Immigration Law + Criminal Law = ?

If you are NOT a US citizen, there is ALWAYS a chance that you can be deported! Being a legal permanent resident for 20 years or more does not protect you from deportation, IF you commit a crime!

Criminal law and immigration law are two distinct fields of law, but the problem is that committing certain crimes can lead to triggers in immigration law. The other problem is committing a crime in criminal law has a different name and different definition in immigration law. For instance, in immigration law you can be deported for committing an “aggravated felony” or committing two or more “crimes involving moral turpitude.” But if you look at the criminal statutes in Massachusetts there are no aggravated felonies or crimes involving moral turpitude.

What does “aggravated felony” and a “crime involving moral turpitude” (CIMT) mean? The answer is tricky. Under the Immigration and Nationality Act, the term aggravated felony includes acts of murder, rape, sexual abuse of a minor, drug trafficking, trafficking firearms or other destructive devices, theft or burglary where term of imprisonment is at least one year, child pornography, treason, and more. As you can see the list is pretty serious and extensive.

The term “crime involving moral turpitude” is even trickier. The Board of Immigration Appeals defined it as “conduct that shocks the public conscience as being inherently base, vile, or depraved, contrary to the rules of morality and the duties owed between man and man, either one’s fellow man or society in general.” Well what does that mean you ask? The immigration courts have determined that it generally includes: spousal abuse, child abuse, robbery, aggravated assault, animal fighting, theft, fraud, driving under the influence, and more. Crimes involving moral turpitude are much broader and can have serious consequences!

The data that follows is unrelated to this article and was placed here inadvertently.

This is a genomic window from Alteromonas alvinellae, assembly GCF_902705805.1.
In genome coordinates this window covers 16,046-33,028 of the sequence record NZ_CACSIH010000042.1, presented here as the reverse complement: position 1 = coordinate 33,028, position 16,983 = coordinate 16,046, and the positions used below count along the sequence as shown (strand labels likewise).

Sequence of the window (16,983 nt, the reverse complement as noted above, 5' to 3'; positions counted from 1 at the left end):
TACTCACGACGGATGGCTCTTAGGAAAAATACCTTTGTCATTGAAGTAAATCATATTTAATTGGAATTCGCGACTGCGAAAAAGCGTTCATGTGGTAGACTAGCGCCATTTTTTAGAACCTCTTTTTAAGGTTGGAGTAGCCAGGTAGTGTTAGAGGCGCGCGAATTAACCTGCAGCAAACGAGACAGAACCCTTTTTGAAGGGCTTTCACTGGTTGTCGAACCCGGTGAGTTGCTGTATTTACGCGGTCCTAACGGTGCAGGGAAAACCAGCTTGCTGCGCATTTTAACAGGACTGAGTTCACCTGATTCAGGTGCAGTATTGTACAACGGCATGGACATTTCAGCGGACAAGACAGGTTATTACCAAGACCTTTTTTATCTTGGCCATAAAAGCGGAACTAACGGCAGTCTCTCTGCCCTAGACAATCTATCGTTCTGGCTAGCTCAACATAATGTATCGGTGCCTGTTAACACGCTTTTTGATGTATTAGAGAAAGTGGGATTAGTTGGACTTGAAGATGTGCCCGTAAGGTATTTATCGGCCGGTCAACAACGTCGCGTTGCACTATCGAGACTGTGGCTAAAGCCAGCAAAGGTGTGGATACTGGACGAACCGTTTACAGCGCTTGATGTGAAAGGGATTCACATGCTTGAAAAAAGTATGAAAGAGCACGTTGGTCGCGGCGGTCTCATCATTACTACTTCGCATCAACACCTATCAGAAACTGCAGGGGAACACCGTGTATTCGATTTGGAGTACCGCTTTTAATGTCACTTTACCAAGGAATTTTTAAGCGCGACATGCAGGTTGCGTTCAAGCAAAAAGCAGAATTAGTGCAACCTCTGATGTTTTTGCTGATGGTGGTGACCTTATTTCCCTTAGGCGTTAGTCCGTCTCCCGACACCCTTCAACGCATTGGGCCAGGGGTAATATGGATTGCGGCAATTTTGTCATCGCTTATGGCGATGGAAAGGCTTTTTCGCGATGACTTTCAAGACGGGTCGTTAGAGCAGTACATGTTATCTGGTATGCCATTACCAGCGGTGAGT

Those who are not US citizens should definitely hire an attorney if they are charged with ANY crime to ensure that it does NOT affect their immigration status!

Also if you are legal permanent resident and it is possible for you to naturalize, DO IT! You never know what can happen in the future and if for whatever reason you are charged with a crime, at least you will be assured that you cannot be deported if you are a citizen!

 

THIS POST WAS WRITTEN BY ATTORNEY JAMIE COSME. IT IS INTENDED FOR INFORMATIONAL PURPOSES ONLY. IT IS NOT LEGAL ADVICE.

The “90-Day Fiancee” Visa

There is a show called ’90 Day Fiancee,’ where people fall in love with people abroad, propose, and their fiancées come into the U.S. with a K-1 visa. The K-1 visa allows the non-U.S. citizen to enter the United States, but they must get married within 90 days after they enter the U.S. The show details their journey in the United States while adapting to the culture, missing their families and the problems that go along with having to get married in 3 months.

Although the show is all kinds of crazy, the K-1 visa is a real visa that many people use to bring their significant other into the United States before they are married. After the couple is married, the non-U.S. citizen will adjust their status to become a legal permanent resident. And then if they choose, 3 years later they can apply for naturalization.

One of the requirements for a K-1 visa is that the couple must have met in person within 2 years of filing for the visa. (Although there is an exception for cases of extreme hardship.) Next the US citizen will petition for his or her fiancée with the I-129, once it is approved, he or she will apply for the visa with form DS-160. After the visa is approved, your fiancée has 6 months from the date the visa is issued to enter the United States. Then the next step is to get married within 3 months (no big deal!)

As a side note, if your foreign fiancée has children, make sure to include them in the I-129 petition so that you can apply for a K-2 visa for them!

90-day fiancée may be a reality show on TV, but it’s based on a visa that you can use to bring your fiancée to the United States! If you have any questions about the K-1 or K-2 visa, please contact our office!

THIS POST WAS WRITTEN BY ATTORNEY JAMIE COSME. IT IS INTENDED FOR INFORMATIONAL PURPOSES ONLY. IT IS NOT LEGAL ADVICE.

When should you update your estate plan?

You met with your attorney and set up your estate plan, and now you never need to worry about it again, right?  Wrong!  There are certain life events that warrant having your estate plan reviewed and updated, if necessary.